DOUBLE FAULT is an eternal struggle for the characters to live this new life they have carved out while fighting against memories of a more perfect past. In the end, there is an even more flawless future possible, but choices will have to be made to reach it.

Combine fantastic and intriguing characters with lots of action and a “once in a lifetime” love story and what you expect other than perfection? This is clearly a book with the potential for a third installment and I am counting the minutes until it’s available!

6 comments

    • kellimwheeler says:

      Thanks M-E. And you’re right – it used to be Judy Blume’s FOREVER if you wanted mature content or jump to adult romance novels. I’m seeing a niche that needs to be filled here…

      Thanks for your thoughts!

  1. Chase McFadden says:

    It’s such an awesome sight to see your own kids take off as readers. Slim got a little reading light from his grandparents for Christmas, and he’s been caught on a couple occasions late at night pouring through the Percy Jackson books under his covers. I love it.

    As a middle school teacher, I was always trying to get my students into books, but there was the tricky balance of interest level vs. appropriateness, particularly when it involved someone else’s child.

    One author I (and my students) really liked was Jordan Sonnenblick (http://www.jordansonnenblick.com). I read his books Drums, Girls, and Dangerous Pie and the sequel After Ever After to my students and they were enjoyed by both girls and boys. The writing is humorous, heartfelt, and age-appropriate for middle level kids.

    Good luck!

    • kellimwheeler says:

      Thanks for your thoughts on this Chase and the great lead on a good author!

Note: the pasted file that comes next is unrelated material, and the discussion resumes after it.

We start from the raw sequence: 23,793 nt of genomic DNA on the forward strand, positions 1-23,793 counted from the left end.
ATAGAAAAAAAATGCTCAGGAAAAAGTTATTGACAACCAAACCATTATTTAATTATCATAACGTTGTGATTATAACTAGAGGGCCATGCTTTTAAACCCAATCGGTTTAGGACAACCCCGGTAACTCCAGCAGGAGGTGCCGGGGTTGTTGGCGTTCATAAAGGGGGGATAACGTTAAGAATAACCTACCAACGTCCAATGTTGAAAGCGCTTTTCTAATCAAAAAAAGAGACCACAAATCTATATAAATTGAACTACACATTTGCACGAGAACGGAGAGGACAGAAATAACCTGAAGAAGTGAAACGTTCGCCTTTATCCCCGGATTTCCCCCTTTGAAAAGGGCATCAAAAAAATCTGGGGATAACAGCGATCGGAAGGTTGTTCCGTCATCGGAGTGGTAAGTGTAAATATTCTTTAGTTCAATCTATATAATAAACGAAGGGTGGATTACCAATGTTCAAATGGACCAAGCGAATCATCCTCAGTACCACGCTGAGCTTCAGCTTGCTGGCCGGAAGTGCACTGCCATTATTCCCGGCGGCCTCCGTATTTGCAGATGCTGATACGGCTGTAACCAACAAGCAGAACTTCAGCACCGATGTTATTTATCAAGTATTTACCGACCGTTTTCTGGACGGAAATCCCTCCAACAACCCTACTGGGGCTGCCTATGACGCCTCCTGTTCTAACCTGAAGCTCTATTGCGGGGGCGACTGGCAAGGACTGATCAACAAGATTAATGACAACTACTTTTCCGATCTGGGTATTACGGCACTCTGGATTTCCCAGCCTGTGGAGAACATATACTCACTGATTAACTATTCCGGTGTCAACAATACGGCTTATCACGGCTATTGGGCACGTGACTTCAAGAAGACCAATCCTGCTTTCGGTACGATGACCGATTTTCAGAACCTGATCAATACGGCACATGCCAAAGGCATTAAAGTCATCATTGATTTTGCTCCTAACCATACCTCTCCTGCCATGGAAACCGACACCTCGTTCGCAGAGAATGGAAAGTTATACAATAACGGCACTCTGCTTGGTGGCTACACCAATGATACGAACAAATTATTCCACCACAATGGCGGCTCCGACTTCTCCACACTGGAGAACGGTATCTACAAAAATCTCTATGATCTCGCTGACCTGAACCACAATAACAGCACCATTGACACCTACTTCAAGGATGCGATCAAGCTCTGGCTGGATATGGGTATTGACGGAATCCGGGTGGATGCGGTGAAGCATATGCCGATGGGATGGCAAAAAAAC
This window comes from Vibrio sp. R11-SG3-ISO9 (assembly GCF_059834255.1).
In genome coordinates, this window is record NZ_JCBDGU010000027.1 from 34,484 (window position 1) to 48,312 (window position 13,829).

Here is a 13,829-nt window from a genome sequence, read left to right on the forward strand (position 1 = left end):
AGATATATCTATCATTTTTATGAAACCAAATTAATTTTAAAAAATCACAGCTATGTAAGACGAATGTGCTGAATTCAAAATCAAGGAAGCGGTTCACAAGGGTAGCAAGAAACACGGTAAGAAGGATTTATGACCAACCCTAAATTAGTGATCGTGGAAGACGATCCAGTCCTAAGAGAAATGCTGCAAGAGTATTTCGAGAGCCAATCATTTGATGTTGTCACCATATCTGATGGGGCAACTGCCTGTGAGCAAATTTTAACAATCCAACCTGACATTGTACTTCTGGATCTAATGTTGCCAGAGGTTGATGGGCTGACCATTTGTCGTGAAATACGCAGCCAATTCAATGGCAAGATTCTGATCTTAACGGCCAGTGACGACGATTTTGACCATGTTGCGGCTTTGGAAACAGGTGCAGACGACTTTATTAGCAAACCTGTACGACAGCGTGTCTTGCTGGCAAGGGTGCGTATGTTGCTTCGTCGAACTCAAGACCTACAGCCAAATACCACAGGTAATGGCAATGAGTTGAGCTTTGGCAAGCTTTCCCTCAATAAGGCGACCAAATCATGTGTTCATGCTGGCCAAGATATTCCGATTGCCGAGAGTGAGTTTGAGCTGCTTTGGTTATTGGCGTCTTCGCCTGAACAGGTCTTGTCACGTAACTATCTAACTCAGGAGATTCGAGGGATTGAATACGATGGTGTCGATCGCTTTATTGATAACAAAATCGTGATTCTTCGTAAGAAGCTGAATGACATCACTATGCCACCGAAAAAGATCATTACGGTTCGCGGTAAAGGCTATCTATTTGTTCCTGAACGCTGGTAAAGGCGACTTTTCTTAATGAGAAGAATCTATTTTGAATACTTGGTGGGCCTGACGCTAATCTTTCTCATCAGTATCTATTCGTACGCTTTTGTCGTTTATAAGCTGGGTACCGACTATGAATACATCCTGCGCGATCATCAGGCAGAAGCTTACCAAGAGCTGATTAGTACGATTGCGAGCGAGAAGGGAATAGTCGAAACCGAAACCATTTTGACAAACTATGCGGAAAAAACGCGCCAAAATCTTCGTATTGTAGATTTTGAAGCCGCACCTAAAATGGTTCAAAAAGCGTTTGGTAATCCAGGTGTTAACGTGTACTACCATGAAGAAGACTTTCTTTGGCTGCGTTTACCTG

I’ve actually run into what you’re talking about but with movies (and movie versions of books). I’m in charge of Movie Night for the 6th graders and finding an appropriate movie that will also interest them, without upsetting the parents is a tough tightrope to walk. I was able to show the Lightning Thief but not Hunger Games – which is interesting because most of the kids have read those books.

      I love that Slim is a night light reader! I’ve had a hard time getting my son to read. But I found if we read books, like Lightning Thief, where he can see the movie after, it’s a great motivator. Sounds like Slim will join the Book is Always Better Club if he loves to read!

  2. Elise says:

    I have an 8th grade daughter who doesn’t particularly enjoy reading, so I am always trying to find books that will grab her attention but will also meet my requirements for being appropriate. It is so hard to find both! Thanks for the interview and recommendations.

    • kellimwheeler says:

      You’re welcome Elise! I think it’s harder to find good, unromantic YA for girls because it usually leaves fantasy and sci-fi that girls (generally) aren’t into. That’s why I like Janine’s books. The fantasy/sci-fi is compelling and interesting and she’s tried to create a book that espouses Christian values.